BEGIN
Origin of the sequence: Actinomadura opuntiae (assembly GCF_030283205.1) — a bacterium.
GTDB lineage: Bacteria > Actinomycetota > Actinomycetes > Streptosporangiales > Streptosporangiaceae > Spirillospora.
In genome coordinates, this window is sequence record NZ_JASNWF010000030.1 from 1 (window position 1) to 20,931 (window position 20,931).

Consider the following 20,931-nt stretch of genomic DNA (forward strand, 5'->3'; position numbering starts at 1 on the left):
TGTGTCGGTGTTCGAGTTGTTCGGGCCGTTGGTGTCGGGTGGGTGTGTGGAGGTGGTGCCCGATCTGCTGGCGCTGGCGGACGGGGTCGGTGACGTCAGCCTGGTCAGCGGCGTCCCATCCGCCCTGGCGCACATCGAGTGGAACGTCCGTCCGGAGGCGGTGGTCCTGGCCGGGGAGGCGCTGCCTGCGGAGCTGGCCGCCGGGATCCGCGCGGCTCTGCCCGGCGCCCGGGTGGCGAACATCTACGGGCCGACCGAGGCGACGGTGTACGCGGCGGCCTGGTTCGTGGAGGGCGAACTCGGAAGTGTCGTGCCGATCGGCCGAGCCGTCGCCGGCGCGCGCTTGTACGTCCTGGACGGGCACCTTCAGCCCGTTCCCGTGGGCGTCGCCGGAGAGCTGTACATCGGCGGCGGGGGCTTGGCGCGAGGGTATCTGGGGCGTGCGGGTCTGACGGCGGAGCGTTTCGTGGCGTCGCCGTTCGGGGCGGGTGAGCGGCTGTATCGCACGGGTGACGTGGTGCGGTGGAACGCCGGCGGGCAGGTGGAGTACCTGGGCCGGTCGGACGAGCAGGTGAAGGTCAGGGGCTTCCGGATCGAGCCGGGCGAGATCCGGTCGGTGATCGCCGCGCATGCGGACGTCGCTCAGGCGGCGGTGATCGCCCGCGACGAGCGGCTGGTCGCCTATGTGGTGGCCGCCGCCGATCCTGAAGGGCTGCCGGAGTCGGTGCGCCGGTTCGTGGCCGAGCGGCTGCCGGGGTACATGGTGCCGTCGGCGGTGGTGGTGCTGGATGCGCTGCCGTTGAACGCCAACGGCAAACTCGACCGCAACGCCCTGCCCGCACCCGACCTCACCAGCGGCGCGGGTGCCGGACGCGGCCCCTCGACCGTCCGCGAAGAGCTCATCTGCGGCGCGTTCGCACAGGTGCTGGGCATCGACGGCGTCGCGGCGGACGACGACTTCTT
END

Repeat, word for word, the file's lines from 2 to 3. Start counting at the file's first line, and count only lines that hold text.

GTDB lineage: Bacteria > Actinomycetota > Actinomycetes > Streptosporangiales > Streptosporangiaceae > Spirillospora.
In genome coordinates, this window is sequence record NZ_JASNWF010000030.1 from 1 (window position 1) to 20,931 (window position 20,931).